Homeowners in Shepherd Park NW, a racially integrated neighborhood nestle a long the District-Maryland line, had better be seated when they get their new real estate assessments in the mail next month. Their assessments have risen an average of 50 per cent from two years ago.

Property owners in the black middle class community of Michigan Park in upper Northeast and their white counterparts in upper Northwest Hawthorne along Oregon Avenue and Berkeley, cradled between Glover Archbold Parkway and MacArthur Boulevard, will receive increases ranging from 40 to 43 per cent.

In fact, of the 26 neighborhoods that the city last reassessed in 1975, 14 have assessments that are 30 per cent higher.

Many of the 26 neighborhoods were also hit with substantial assessment increases in 1975 over 1973, a general reflection of soaring real estate values in parts of the city.

Another 30 neighborhoods - the rest of the city that was reassessed just last year - may also be in for an assessment boost again this year if it survives a legal challenge currently being made in D.C. Superior Court.

The District government recently converted to a citywide annual assessment system, abandoning the blennial system under which the tax office had divided the city into two roughly equal property groups - "A" and "B" - reassessing each one every other year.

Attorney Gilbert Hahn Jr., leader of the court challenge, contends a previous court decision prevents the city from implementing the annual assessment system until next year. The city contends a 1975 congressional act requires adoption of the annual system now.

Superior Court Judge John Garrett Penn is expected to rule on the issue today.

Donald Beach, head of the assessment division of the city's Department of Finance and Revenue, attributes the higher assessments throughout the city to inflation and says they occur in neighborhoods that are popular and where many homes have changed hands in the past two years.

These are the areas where there is a high demand for housing and people are paying higher prices," he said.

City real estate is assessed at 100 per cent of market value - that is, the estimated amount it would sell for on the open market. The tax rate is $1.83 per $100 of assessed value0.

Ballooning assessments throughout the city this year could also mean a revenue windfall for the District government of $11 million if Hahn fails in his court challenge and the annual citywide assessment program remins in effect.

District finance experts originally estimated that the city's properties would yield only $12.4 million more this year than last year's total of $154 million. But after the assessors completed their recent citywide assessment, officials revised the additional yield to $12.4 million.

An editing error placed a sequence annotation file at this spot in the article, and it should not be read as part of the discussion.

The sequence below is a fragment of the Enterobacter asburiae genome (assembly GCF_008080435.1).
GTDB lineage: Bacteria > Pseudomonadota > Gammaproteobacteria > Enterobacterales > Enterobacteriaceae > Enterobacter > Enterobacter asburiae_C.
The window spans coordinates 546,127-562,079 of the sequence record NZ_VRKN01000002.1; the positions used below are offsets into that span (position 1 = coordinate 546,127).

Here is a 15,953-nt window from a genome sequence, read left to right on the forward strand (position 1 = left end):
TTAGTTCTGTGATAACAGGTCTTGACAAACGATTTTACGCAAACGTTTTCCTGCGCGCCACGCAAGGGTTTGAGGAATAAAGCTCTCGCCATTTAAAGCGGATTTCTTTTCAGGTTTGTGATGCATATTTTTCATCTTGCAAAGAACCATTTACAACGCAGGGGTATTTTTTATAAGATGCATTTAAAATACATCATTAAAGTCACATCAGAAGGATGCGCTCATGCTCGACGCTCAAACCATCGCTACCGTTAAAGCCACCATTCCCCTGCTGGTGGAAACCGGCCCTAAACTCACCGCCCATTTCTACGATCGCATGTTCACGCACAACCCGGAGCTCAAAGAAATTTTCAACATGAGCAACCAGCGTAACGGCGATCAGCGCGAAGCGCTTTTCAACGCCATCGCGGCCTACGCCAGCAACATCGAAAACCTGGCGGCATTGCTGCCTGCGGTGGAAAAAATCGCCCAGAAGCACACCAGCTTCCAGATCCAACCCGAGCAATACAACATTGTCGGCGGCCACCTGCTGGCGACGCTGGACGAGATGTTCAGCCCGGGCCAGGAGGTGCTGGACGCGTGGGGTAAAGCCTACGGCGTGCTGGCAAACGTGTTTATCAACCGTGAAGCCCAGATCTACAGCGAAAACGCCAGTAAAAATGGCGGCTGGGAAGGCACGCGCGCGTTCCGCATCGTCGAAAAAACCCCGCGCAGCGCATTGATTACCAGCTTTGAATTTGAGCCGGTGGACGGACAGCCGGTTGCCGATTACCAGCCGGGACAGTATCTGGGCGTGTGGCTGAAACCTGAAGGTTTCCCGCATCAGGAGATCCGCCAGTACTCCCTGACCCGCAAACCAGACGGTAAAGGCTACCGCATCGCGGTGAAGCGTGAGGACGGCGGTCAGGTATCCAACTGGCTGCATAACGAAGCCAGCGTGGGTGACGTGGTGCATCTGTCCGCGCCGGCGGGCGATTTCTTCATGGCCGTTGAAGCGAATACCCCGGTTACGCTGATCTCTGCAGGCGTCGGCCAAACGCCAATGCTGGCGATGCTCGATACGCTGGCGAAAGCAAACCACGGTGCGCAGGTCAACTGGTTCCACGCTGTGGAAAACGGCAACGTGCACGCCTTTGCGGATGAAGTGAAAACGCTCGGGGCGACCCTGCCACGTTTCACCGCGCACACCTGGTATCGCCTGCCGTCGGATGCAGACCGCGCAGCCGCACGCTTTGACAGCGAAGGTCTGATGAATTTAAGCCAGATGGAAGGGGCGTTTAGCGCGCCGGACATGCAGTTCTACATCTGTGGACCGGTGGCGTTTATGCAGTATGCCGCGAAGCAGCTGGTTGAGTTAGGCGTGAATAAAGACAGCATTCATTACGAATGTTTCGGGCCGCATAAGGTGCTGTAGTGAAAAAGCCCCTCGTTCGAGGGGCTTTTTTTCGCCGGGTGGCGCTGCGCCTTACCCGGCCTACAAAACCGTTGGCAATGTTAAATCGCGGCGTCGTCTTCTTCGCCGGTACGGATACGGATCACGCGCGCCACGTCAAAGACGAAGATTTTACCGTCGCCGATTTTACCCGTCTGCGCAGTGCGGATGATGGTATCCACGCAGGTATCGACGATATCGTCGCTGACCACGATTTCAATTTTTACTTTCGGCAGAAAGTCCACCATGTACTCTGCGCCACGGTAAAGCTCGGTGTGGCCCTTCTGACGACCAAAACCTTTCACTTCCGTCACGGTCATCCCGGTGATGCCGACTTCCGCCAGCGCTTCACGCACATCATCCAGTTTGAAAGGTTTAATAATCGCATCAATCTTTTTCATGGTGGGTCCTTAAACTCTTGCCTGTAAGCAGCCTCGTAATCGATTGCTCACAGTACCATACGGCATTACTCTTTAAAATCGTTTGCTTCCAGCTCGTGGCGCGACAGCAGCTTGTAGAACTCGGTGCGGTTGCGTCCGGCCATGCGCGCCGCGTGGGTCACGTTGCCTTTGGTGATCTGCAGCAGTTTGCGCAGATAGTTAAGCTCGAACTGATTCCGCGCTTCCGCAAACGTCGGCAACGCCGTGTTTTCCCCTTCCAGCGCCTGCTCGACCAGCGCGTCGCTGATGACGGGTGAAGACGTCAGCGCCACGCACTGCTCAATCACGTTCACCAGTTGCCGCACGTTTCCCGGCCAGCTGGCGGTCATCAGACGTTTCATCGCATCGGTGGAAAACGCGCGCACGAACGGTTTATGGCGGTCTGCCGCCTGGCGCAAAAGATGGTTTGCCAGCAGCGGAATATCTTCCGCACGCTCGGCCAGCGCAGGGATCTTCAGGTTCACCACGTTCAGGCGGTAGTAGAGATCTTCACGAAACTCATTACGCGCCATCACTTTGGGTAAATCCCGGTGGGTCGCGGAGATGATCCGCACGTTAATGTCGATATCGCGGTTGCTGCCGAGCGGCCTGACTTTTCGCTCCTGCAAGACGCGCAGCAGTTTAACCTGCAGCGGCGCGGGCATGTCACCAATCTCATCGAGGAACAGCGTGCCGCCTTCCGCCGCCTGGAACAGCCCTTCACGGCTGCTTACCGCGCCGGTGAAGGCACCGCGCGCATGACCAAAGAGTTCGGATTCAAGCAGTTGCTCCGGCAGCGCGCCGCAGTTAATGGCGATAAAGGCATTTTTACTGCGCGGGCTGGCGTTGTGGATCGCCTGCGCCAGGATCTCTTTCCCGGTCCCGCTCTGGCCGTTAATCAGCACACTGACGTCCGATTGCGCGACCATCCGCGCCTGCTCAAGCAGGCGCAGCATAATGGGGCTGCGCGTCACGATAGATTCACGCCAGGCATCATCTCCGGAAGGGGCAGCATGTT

This additional yield amounts to an $11 million surplus over projected city budget needs. If sustained by Judge Penn, the mayor and City Council would have the option of keeping the surplus in the city treasury or returning it to the property owners by lowering the property tax rate by 10 to 15 cents.

The "Group A" properties - affecting about 75,000 taxpayers - were reassessed last year and, according to Hahn, should not be assessed again until next year. At that time, he argues, the regular two-year assessment cycle will be completed, and the city can convert to the annual citywide system then.

If Judge Penn rules that only "Group B" properties - involving about 61,000 taxpayers - should be reassessed this year, the city will realize only about $2 million in windfall revenues, instead of $11 million, tax officials estimate.

If Penn upholds the current citywide assessments, LeDroit Park, located just south of Howard University, will receive the largest increase of the Group A communities - an average of 34 per cent. Mayor Walter E. Washington lives in LeDroit Park.

Hahn has calculated that the higher assessments will cost each taxpayer in Group A an average of $120 more in property taxes this year than last year. The additional cost to taxpayers in Group B will be $237, he estimated.

District residents usually receive their reassessment notices in early February, but the notices have been delayed this year by the court action. The Washington Post obtained the new neighborhood assessment figures from the court records.

Notice of the new assessments will go out next month but will not be reflected in the taxpayer's bill until at least the Sept. 15, 1977, billing. Hahn hopes through his court action to delay the new assessment for Group A taxpayers until Sept. 15, 1978.